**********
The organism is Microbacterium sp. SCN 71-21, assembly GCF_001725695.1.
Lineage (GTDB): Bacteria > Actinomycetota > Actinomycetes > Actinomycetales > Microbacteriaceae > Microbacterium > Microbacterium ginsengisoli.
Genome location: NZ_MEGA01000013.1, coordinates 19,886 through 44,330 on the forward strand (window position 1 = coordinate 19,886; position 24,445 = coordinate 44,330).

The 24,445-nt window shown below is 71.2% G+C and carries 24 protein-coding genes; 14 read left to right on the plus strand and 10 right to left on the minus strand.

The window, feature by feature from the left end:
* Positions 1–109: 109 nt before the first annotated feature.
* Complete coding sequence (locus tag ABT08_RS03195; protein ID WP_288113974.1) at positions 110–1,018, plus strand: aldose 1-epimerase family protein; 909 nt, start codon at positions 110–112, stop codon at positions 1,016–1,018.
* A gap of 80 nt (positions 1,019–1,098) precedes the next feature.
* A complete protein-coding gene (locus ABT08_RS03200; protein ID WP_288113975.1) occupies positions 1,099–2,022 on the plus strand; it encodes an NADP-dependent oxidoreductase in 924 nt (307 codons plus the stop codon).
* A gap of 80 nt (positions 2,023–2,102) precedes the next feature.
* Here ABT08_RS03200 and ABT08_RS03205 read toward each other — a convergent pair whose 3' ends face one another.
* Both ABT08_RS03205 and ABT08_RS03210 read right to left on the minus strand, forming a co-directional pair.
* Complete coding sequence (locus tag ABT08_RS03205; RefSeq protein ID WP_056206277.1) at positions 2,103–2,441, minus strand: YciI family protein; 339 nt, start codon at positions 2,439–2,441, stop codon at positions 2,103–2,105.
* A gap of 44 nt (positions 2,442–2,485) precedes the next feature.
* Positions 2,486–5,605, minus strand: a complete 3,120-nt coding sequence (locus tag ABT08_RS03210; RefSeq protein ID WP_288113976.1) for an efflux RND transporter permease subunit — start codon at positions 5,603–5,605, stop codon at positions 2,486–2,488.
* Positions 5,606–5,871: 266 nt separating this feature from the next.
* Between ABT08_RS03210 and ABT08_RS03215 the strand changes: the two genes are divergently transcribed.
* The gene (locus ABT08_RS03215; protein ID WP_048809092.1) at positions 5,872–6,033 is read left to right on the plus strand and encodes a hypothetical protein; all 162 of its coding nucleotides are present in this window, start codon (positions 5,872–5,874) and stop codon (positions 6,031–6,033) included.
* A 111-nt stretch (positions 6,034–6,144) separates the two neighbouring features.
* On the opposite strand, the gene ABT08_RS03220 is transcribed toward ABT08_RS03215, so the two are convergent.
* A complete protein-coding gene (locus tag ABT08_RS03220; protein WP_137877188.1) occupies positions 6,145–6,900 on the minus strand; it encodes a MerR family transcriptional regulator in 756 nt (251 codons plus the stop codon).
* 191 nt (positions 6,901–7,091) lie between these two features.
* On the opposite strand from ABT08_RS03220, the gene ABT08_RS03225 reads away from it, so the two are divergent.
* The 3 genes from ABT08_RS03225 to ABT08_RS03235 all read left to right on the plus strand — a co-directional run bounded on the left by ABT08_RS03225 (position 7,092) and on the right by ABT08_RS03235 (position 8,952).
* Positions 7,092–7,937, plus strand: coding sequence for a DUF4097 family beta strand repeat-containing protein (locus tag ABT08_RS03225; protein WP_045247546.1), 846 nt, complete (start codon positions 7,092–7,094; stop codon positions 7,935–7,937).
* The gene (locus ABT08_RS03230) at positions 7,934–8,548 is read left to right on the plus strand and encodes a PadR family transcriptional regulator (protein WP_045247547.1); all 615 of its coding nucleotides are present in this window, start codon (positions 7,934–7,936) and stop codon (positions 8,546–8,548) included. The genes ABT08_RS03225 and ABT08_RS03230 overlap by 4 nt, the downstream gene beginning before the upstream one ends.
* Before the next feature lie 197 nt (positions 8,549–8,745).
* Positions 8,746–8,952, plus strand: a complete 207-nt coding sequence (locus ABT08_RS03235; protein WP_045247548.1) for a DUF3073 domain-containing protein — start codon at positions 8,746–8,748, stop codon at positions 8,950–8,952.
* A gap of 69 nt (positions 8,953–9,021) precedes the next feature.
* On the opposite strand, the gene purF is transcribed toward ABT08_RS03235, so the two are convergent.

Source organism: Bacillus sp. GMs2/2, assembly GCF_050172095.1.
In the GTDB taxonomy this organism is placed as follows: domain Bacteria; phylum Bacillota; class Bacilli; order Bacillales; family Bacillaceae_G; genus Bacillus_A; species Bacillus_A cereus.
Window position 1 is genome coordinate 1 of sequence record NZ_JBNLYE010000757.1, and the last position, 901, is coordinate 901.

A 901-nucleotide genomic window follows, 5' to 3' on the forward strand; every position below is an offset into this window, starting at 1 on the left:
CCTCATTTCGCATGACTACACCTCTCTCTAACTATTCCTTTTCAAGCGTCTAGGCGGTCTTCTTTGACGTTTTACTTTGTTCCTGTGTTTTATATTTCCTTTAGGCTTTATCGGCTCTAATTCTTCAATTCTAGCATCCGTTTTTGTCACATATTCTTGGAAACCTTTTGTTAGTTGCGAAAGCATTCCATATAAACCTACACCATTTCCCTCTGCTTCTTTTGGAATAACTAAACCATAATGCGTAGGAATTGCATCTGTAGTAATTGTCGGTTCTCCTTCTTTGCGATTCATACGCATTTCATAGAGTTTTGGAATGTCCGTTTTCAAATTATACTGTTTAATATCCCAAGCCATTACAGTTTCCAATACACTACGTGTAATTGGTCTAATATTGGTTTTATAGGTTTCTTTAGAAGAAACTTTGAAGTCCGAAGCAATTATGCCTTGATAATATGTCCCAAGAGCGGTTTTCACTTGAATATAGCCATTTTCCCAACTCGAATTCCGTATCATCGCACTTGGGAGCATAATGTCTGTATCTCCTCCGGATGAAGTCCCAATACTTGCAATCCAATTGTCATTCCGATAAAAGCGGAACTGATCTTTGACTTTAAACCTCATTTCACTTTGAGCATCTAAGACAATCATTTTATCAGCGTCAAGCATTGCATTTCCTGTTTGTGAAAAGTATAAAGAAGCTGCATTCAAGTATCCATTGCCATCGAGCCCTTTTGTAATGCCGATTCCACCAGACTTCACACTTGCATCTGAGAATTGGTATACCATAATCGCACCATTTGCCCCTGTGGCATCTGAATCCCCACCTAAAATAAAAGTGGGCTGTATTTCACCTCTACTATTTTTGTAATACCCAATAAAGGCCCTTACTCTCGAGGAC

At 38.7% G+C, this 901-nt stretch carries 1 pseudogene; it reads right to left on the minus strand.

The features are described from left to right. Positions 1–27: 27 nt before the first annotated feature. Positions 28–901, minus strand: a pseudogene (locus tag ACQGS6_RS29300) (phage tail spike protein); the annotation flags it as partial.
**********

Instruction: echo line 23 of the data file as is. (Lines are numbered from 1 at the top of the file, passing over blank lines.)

* On the opposite strand from ABT08_RS03220, the gene ABT08_RS03225 reads away from it, so the two are divergent.